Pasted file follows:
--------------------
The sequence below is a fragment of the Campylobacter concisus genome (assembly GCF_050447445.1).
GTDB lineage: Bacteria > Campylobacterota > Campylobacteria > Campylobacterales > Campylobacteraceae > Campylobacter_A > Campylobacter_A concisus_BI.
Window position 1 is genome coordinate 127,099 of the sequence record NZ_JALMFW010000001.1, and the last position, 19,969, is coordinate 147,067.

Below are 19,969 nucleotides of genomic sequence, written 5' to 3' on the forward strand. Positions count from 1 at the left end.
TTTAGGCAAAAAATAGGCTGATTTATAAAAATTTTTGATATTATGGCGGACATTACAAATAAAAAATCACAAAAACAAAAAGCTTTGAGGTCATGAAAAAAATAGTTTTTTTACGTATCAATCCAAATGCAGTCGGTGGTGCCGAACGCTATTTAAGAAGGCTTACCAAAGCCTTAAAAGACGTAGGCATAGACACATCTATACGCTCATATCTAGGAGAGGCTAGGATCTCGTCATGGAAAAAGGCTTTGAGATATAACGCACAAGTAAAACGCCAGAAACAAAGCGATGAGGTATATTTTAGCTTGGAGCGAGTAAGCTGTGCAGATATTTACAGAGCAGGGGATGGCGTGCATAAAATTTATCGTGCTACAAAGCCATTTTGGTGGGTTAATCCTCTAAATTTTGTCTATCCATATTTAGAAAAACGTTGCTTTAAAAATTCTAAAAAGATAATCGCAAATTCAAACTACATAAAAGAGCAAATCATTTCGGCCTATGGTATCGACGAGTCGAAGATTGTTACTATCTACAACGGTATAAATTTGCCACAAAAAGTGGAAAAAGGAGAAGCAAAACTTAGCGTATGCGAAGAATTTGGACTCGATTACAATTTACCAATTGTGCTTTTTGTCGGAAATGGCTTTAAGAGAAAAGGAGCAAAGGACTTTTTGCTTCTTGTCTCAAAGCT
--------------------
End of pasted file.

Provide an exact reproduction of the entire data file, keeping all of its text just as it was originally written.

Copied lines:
The sequence below is a fragment of the Campylobacter concisus genome (assembly GCF_050447445.1).
GTDB lineage: Bacteria > Campylobacterota > Campylobacteria > Campylobacterales > Campylobacteraceae > Campylobacter_A > Campylobacter_A concisus_BI.
Window position 1 is genome coordinate 127,099 of the sequence record NZ_JALMFW010000001.1, and the last position, 19,969, is coordinate 147,067.

Below are 19,969 nucleotides of genomic sequence, written 5' to 3' on the forward strand. Positions count from 1 at the left end.
TTTAGGCAAAAAATAGGCTGATTTATAAAAATTTTTGATATTATGGCGGACATTACAAATAAAAAATCACAAAAACAAAAAGCTTTGAGGTCATGAAAAAAATAGTTTTTTTACGTATCAATCCAAATGCAGTCGGTGGTGCCGAACGCTATTTAAGAAGGCTTACCAAAGCCTTAAAAGACGTAGGCATAGACACATCTATACGCTCATATCTAGGAGAGGCTAGGATCTCGTCATGGAAAAAGGCTTTGAGATATAACGCACAAGTAAAACGCCAGAAACAAAGCGATGAGGTATATTTTAGCTTGGAGCGAGTAAGCTGTGCAGATATTTACAGAGCAGGGGATGGCGTGCATAAAATTTATCGTGCTACAAAGCCATTTTGGTGGGTTAATCCTCTAAATTTTGTCTATCCATATTTAGAAAAACGTTGCTTTAAAAATTCTAAAAAGATAATCGCAAATTCAAACTACATAAAAGAGCAAATCATTTCGGCCTATGGTATCGACGAGTCGAAGATTGTTACTATCTACAACGGTATAAATTTGCCACAAAAAGTGGAAAAAGGAGAAGCAAAACTTAGCGTATGCGAAGAATTTGGACTCGATTACAATTTACCAATTGTGCTTTTTGTCGGAAATGGCTTTAAGAGAAAAGGAGCAAAGGACTTTTTGCTTCTTGTCTCAAAGCT